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‘He struggled to promote the rights of Indians’: The Indian Overseas Association

Returning to London in 1917, Polak maintained his relationships, friendships and collegial connections with Indians by correspondence and by occasional visits. His working relationships stretched around the empire. He set up his legal practice in central London chiefly taking cases to the Privy Council for Indians and Indian bodies both in India and across the diaspora. His reputation spread and in 1938, the young Trinidad based lawyer, Mitra Sinanan asked him to take the appeal of Afro-Caribbean labour leader, Uriah Butler against his conviction for sedition. Polak took no fees, working on this successful appeal with Sir Stafford Cripps, the Labour politician and barrister. Both he and Cripps were active in the Labour Party, serving on the party’s colonial matters committee, and Polak was a foundation member of the Colonial Advisory Committee of the British Trades Union Congress.101

Polak offered his services free of charge in the Privy Council appeal of the young revolutionary socialist Bhagat Singh (1907-1931) condemned to death for the political assassination of a Bengal policeman.102 He took many cases related to the impact of discriminatory legislation, including the appeal of Queensland cane cutter, Addar Khan, for his conviction under the Queensland Sugar Cultivation Act (1913).103 Polak acted as the London agent for various Indian organisations such as the National Liberal Federation, the Lucknow Liberal League and nationalist organisations in the feudal princely states, such as the Kathiawar Hitvardhak.104

From 1920, alongside his legal work, he set up the London-based Indian Overseas Association (IOA), which took up the cases and causes ofIndians across the diaspora, from the Caribbean to East Africa, Australia and Fiji. As secretary Polak was crucial in its foundation and in the prosecution of its aims.105 He needed a network of information about local conditions in various localities as well as a detailed understanding of local legislation and regulation. He also needed to develop relationships with British officials in the Colonial and India offices. A notion of the global sweep of the issues addressed can be found in his March 1920 report on the first months of the IOA.106 These included corresponding with the Colonial and India Offices about the Commission concerning the 1919 Asiatics and Trading and Land Act of Transvaal, urging the franchise for qualified Indians in British East Africa, equality of status for Indians and the ending of restrictions on Indian immigration there. He conveyed to the Colonial Office the objection of the East Indian Association of British Guiana to a colonisation scheme as well as pressing for the end of the existing indentures of Indians in Fiji and making representations about indenture to the former German colony of Samoa. Other areas of activity were Ceylon, Mauritius, Australia and Kenya. A Kenyan Indian delegation described him as a ‘lidless watcher of India’s weal in Britain as well as overseas’.107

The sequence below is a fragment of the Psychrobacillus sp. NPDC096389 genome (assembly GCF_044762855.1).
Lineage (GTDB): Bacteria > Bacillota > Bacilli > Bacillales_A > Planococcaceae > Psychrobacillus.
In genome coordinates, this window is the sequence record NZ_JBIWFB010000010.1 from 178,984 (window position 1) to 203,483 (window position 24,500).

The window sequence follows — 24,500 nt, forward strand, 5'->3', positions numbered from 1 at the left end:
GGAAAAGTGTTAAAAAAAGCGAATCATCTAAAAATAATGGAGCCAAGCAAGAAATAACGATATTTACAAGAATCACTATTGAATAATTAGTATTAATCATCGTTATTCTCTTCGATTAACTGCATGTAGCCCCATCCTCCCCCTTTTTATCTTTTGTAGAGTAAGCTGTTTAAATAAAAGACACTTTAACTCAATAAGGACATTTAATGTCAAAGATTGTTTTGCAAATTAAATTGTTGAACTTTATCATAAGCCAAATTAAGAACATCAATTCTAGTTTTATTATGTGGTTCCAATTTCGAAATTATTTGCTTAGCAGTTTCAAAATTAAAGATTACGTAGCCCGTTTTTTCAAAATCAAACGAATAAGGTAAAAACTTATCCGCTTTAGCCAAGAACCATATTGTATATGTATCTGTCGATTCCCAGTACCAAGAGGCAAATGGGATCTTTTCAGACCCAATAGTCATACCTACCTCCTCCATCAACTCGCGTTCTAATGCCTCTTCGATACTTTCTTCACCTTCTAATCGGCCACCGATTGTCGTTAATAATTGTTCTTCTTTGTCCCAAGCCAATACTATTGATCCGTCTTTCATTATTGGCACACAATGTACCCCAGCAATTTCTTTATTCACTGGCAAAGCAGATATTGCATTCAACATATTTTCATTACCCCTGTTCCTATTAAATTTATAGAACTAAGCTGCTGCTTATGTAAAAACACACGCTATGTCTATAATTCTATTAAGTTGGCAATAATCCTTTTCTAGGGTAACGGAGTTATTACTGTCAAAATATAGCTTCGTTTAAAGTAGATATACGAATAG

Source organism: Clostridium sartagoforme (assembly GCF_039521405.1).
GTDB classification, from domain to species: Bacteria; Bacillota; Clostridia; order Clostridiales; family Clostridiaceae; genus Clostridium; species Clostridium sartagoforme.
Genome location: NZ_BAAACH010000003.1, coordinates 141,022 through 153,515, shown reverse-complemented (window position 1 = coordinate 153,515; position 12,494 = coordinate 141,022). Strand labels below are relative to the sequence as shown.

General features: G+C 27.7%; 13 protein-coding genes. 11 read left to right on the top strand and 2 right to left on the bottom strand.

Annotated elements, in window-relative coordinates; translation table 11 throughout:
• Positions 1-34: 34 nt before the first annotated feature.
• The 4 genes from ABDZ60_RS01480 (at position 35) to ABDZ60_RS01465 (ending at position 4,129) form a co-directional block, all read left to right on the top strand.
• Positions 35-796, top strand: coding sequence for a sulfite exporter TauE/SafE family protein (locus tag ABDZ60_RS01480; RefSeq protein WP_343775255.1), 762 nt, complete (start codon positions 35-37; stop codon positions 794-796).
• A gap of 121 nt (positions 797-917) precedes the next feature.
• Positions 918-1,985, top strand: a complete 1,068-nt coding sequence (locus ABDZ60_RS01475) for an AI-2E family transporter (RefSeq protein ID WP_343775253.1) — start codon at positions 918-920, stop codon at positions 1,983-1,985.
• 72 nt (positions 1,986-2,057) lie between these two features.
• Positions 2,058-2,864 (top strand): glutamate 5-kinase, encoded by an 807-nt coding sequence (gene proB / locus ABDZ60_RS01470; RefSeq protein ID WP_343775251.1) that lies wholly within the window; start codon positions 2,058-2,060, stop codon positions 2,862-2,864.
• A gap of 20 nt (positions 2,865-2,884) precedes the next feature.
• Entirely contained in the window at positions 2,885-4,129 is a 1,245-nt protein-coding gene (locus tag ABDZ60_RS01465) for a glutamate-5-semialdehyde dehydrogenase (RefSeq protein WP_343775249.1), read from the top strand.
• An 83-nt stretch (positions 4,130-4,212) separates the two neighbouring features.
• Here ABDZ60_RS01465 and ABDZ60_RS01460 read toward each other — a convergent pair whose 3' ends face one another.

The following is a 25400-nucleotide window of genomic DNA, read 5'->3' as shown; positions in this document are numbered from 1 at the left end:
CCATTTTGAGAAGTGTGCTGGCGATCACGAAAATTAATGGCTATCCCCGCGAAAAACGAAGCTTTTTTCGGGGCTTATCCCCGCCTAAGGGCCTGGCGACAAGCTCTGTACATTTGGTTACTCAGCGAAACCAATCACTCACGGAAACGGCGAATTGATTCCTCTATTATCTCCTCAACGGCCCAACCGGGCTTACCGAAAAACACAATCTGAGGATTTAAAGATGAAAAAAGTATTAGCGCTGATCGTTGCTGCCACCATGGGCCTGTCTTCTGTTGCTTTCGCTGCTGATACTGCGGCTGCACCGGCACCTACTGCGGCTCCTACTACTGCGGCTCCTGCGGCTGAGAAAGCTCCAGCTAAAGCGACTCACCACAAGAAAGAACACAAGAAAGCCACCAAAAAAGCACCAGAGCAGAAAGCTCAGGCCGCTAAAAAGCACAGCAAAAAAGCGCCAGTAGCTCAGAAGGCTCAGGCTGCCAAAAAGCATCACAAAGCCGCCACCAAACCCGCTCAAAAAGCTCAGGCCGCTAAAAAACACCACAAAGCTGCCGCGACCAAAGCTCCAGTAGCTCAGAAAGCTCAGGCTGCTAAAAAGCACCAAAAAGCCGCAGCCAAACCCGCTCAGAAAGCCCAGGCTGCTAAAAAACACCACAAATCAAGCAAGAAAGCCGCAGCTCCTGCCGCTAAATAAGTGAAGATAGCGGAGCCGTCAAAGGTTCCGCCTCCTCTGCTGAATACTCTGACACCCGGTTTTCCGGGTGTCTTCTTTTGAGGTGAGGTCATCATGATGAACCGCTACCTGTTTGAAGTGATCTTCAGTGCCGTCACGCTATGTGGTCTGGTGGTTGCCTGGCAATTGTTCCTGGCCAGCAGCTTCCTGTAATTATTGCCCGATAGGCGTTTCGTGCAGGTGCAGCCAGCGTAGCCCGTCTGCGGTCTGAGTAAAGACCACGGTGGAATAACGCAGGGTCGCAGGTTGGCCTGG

Polak also connected with young Indian students in Britain and, in 1920, assisted K.T. Paul, the Indian Christian Leader, in founding the YMCA hostel for Indian students in London. Racial prejudice meant Indian students were often refused lodgings and could be under surveillance by British security services. ‘Paul wanted this institution to be a space where Indians and British people could meet under conditions of equality’.108 Polak served on its inter-faith management committee for decades.109 Along with the East West Friendship Council, he and his family offered hospitality to many Indian students in London. He took young Indian lawyers under his wing, thus arranging Privy Council experience for Barry Sen, later an eminent lawyer and adviser on international affairs.110

This activism extended to many organisations during the inter-war years, such as the Quaker sponsored, Indian Conciliation Group, which fostered ‘sympathy for the nationalist cause in the British public’.111 Both the League of Coloured Peoples and the British National Council for Civil Liberties combatted racial discrimination. Despite despairing over the disinterest of the British public in imperial affairs, he gave a series of public lectures in 1923 on issues including the League of Nations, Nationalism and Internationalism, Racial and Colour Problems, and the Necessity of the Brotherhood of Nations, part of his continuing endeavours to educate public opinion towards a more cosmopolitan outlook.112

 
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